17 OCTOBER 1998, Page 66


Saint Matthew

Raymond Keene

IN SPITE of having sent what is most likely their strongest team ever to the Olympiad, England (officially designated the British Chess Federation team, despite the pres- ence of Ireland, Scotland and Wales in the competition) never had a chance for the gold medals. Having suffered losses to the USA, Russia and Israel, the squad, consist- ing in board order of Michael Adams, Nigel Short, Matthew Sadler, Jon Speel- man, Tony Miles and Mark Hebden, was not able to push forward to the front.

In spite of the general malaise, Matthew Sadler produced some sparkling chess, of which this week's game is a fine example.

Sadler—Nickoloff: Nimzo-Indian Defence.

1 d4 Nf6 2 c4 e6 3 Nc3 Bb4 4 e3 0-0 The Nimzo- Indian Defence, introduced into mainstream tournament chess by Aron Nimzowitsch in the 1920s, has been one of the favourites of solid world champions such as Capablanca and Karpov. 5 Bd3 d5 6 Nf3 c5 70-0 b6 A continua- tion popularised by the Estonian grandmaster Paul Keres. There are, of course, a number of alternatives notably 7 ... dxc4 and 7 ... Nc6. 8 cxd5 exd5 9 Ne5 Since Black's queen's bishop has telegraphed its intention of developing via b7 or a6, somewhat depleting the defences of Black's kingside, White launches an immediate attack in that sector. 9 Ne5 is the introductory move of the so-called Pillsbury or Stonewall Attack, in which White establishes a trio of pawns on d4, e3 and f4, partly to cement his cen- tral bastions and partly to provide a shield, under cover of which White can ferry over his troops to attack the black king. The disadvan- tage of this course, though, is that White's queen's bishop may get locked in behind its own pawn chain. In general, one can say of such situ- ations that if White wins it will be by direct mid- dlegame attack, while if Black wins, it is because he survives to the endgame phase. 9 ... Re8 10 Bb5 Re6 11 Net a6 12 Ba4 White's manoeuvre with his king's bishop may look strange and even time-wasting, since Black's majority of pawns on the queen's flank is invited to advance, with gain of tempo. However, White's bishop is ultimately destined to nestle along the vital diagonal bl-h7 and meanwhile Black's king's rook has been nudged onto a clumsy square, where it is exposed to future White actions. 12 ... c4 With this move, the die is cast. Black releases all pres- sure against White's centre and transforms the game into a pure race between Black's danger- ous queenside pawns and White's onslaught against the black king. The most celebrated game from the archives of this nature was Pillsbury–Tarrasch, Hastings 1895. 13 Ng3 Bb7 14 f4 The key move of the Pillsbury or Stonewall Attack, as previously described. 14 ... b5 15 Bc2 Nbd7 16 Bd2 Bf8 To trade bishops would relieve White of his problem piece. White's mission now is to find some way of bringing his dormant queen's bishop into the attack. 17 Qf3 Qc7 18 Bf5 ReeS 19 Nh5 Bc6 One might ask why Black never trades knights on e5. The answer is, imme- diate tactical objections aside, that the opening of the f-file after ...Nxe5, fxe5 would always grant White a fresh and powerful avenue of aggression. 20 Ba5 A surprising tactical stroke which shows that Sadler has every intention of utilising the problem bishop. 20 ...Qb7 Black hopes to cut off White's queen's bishop by means of ... b4. 21 a3 Be7 (Diagram) White's next move, sacrificing an entire piece for purely positional considerations, is a remarkable con- ception. 22 Nxg7 Kxg7 23 Qg3+ Kf8 24 Qh4 White has given up a knight simply to shred the defences around Black's king. There is no imme- diate win in sight, but White has plenty of resources to strengthen his attack. 24 ...Bd6 25 g4 The advance of this pawn will displace Black's chief defender, the knight on f6. After that White will be able to pick up the pawn on h7, if he wishes, when with two pawns for his piece he will also begin to have real material compensa- tion. Note that Black's king has retreated to f8 rather than h8, which may well give him the Position after 21 . . . Be7 option of fleeing the danger zone to the queen- side, if White is not careful, and then counter- attacking along the lines White has himself opened. 25 ...Ke7 26 g5 Rg8 27 Khl Ne8 28 g6+ White forces open more lines. By this stage it would also have been possible to play the simple 28 Qxh7. 28 ...Nef6 29 gxh7 Rh8 30 Rgl Raffi Black has warded off immediate dangers of being checkmated, but White has now secured his second pawn and it is indeed a giant, well established on h7 and capable of tying down Black's defensive forces. 31 Rg7 Ke8 32 Ragl Be7 Black may well have thought that his consol- idation process was complete, but White's next move strikes at the traditionally vulnerable spot in the black camp, the f7-pawn. It is also inter- esting to observe the way in which Sadler has maximised the efficiency of his queen's bishop, posting it on the seemingly irrelevant wing square a5 but in fact deploying it as a means to cut off the escape to the queenside of the black king. 33 MC A fresh thunderbolt. White's knights in this game have certainly performed sterling duty. 33 ... Rxf7 34 Bg6 Nf8 35 Bxf7+ Kd7 36 Qh3+ Black resigns Black has been cut down in mid-board. After 36 ... Kd6 37 Bb4+ Kc7 38 Bxe7, White's attack persists and he has also obtained a material advantage.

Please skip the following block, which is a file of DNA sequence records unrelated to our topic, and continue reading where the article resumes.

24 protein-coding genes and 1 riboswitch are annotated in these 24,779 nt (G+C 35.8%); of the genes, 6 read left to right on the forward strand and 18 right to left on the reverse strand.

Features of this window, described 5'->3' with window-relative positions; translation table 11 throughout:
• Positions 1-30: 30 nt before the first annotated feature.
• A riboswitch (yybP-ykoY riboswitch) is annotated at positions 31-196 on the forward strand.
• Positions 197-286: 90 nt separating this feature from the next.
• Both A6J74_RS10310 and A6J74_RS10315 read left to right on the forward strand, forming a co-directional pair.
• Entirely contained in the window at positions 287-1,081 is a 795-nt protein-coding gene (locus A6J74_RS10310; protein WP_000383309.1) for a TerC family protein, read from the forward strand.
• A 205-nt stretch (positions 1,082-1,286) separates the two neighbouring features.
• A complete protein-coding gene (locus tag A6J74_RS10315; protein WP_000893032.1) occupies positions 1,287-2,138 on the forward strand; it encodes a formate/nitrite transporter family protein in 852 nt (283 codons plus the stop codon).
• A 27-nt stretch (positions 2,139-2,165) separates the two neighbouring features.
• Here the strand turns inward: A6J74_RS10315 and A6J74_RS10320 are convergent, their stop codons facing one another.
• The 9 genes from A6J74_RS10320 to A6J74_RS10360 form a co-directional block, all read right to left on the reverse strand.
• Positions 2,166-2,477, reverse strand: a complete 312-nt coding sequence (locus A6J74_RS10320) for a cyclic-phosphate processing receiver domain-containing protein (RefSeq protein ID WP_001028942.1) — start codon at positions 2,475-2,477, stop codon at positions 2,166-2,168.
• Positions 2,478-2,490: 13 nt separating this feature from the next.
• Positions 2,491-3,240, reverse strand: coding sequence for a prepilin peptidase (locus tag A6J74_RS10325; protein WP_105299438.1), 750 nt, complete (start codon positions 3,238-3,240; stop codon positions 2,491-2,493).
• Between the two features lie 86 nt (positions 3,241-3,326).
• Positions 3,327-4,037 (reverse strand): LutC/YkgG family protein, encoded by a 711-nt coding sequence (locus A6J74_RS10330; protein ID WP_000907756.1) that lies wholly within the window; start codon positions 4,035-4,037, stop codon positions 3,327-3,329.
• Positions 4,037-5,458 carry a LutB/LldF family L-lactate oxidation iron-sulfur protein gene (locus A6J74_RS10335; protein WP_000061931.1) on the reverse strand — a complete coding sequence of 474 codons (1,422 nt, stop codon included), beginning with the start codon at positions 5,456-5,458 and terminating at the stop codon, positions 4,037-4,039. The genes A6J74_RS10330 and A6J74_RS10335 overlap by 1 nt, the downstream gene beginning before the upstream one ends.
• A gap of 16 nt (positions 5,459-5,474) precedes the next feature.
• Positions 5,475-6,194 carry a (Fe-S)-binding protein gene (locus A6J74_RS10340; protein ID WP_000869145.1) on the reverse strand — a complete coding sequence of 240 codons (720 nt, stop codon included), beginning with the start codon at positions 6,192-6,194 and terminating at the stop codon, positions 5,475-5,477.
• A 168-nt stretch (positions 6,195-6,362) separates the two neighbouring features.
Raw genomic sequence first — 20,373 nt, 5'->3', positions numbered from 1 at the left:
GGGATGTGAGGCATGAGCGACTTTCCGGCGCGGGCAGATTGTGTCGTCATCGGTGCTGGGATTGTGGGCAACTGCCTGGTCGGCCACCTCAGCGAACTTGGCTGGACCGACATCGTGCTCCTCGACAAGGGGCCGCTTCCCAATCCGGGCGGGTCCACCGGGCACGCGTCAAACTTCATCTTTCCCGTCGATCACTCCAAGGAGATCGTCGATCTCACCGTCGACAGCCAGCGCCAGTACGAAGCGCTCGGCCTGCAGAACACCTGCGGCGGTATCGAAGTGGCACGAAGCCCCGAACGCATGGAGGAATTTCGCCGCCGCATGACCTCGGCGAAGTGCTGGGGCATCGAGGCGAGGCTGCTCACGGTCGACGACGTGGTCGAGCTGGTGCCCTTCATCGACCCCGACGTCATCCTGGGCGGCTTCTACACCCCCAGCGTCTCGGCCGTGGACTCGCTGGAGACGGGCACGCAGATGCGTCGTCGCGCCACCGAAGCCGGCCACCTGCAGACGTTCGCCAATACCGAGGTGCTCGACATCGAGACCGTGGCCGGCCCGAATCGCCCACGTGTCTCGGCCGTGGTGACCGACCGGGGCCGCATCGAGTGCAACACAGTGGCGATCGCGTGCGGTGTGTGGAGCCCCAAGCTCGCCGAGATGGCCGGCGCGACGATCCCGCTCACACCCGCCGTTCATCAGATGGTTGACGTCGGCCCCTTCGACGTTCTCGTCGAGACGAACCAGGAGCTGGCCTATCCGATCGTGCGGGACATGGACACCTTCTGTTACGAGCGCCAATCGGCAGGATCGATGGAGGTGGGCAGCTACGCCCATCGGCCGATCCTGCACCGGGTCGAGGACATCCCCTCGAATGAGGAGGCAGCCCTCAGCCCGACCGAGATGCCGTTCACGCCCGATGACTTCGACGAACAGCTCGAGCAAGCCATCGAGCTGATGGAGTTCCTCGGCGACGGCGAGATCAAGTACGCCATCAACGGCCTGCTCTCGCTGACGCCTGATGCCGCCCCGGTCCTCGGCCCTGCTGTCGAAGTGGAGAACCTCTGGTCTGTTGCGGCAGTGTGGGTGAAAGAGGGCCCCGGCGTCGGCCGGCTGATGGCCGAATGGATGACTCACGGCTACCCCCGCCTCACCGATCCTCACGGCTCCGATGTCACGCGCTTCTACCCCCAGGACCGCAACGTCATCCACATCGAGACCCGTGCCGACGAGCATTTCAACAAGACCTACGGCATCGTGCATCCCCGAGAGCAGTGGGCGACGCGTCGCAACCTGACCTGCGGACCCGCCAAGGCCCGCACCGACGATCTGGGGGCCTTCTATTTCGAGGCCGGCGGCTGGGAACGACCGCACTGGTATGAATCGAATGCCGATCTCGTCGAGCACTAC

Final results: Russia 351/2 out of 52; USA 33; Ukraine and Israel, 321/2. The British Chess Federation finished 8th with 301/2; Ireland scored 26, Scotland and Wales 251/2.